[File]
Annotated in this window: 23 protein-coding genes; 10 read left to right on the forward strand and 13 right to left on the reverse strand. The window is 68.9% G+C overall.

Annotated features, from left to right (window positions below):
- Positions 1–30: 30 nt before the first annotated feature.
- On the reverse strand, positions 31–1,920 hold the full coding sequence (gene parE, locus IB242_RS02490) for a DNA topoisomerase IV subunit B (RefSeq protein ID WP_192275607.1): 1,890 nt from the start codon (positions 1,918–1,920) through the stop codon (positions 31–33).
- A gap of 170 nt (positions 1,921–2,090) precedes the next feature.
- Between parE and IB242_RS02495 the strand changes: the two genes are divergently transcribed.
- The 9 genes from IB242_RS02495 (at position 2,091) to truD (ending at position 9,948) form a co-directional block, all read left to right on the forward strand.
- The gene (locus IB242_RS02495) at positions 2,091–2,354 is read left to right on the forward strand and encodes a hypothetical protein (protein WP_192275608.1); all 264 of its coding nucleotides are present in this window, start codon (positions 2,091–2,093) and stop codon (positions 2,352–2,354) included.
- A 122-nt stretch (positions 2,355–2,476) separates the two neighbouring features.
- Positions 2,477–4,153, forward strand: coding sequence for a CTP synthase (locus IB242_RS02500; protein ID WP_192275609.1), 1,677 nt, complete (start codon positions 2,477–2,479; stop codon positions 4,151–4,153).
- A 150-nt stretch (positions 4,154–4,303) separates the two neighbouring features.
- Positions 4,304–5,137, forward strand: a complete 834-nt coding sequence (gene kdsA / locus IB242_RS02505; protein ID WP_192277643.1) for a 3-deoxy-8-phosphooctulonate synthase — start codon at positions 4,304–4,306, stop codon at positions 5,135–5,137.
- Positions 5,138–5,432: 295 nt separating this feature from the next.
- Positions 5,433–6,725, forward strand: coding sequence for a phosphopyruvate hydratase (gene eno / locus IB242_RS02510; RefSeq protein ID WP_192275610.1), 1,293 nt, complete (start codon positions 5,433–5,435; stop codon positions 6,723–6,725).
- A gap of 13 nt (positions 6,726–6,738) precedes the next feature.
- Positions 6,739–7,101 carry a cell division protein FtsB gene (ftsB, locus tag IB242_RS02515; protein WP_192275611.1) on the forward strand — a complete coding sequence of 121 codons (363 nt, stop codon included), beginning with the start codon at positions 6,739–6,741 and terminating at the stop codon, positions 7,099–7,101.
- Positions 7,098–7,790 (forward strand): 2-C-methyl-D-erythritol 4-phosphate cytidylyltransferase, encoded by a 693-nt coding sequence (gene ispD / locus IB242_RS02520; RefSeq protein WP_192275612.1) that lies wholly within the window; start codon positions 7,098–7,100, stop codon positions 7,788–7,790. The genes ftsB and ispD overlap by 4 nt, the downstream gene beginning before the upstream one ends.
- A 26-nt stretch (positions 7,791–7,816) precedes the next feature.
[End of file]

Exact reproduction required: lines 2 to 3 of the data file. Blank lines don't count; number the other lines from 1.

Annotated features, from left to right (window positions below):
- Positions 1–30: 30 nt before the first annotated feature.